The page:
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Mystery behind consumer credit scores unveiled in new study

Jan 05, 2013 Walt Wojciechowski

A new study done by the Consumer Financial Protection Bureau sheds some light on how consumer credit scores are determined.

The group did so by studying three of the largest credit-reporting companies - Equifax, Experian and TransUnion. The report found that 40 percent of the data these companies collect comes from bank cards, while 18 percent comes from retail credit cards. Therefore, low credit scores are generally connected to the handling of debt on credit cards. Less emphasis is put on mortgage and auto lending.

Debt collection was one of the most common issues which arose between these bureaus and consumers, roughly 40 percent of the total disputes.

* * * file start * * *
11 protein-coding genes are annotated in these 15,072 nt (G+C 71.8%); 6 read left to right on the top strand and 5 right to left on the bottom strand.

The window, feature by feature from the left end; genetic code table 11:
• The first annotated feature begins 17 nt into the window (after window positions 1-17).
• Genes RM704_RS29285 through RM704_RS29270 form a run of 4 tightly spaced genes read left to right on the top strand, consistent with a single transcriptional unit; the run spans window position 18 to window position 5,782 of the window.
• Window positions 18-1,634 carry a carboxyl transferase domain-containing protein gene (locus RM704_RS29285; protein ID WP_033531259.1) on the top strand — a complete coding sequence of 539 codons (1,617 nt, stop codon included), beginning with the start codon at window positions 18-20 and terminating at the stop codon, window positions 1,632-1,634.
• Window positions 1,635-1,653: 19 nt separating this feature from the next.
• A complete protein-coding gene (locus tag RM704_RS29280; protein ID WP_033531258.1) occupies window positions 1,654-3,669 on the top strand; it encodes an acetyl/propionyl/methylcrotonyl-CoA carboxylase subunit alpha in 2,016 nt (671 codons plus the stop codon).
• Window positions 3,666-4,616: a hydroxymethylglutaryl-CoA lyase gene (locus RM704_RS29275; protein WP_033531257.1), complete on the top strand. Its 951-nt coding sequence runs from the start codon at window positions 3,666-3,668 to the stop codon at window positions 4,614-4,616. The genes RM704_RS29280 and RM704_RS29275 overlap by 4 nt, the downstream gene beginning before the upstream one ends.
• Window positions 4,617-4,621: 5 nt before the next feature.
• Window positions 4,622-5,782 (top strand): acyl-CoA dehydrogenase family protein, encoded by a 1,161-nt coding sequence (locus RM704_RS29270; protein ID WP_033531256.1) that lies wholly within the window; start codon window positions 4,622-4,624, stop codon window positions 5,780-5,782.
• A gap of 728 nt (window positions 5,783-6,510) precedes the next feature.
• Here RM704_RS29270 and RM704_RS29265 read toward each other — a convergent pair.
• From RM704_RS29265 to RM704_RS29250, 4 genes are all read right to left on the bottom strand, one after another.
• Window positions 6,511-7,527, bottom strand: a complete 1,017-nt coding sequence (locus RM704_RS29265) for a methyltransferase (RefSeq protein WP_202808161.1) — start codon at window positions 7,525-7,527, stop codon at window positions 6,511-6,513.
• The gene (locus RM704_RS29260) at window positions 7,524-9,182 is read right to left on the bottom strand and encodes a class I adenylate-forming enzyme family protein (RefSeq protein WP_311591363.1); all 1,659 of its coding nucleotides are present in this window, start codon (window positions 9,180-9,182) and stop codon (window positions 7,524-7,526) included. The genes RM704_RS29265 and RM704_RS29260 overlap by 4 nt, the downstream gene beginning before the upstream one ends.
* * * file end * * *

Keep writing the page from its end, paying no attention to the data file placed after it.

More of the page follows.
This report is one step in the direction of greater transparency and clarity within the credit reporting world. Since every consumer relies on their credit score to take out loans, land a job or acquire the best insurance, the way in which this number is calculated is very important. However, according to the Boston Globe, only one in five consumers actually obtains copies of their credit files, even those they are free and easy to attain online.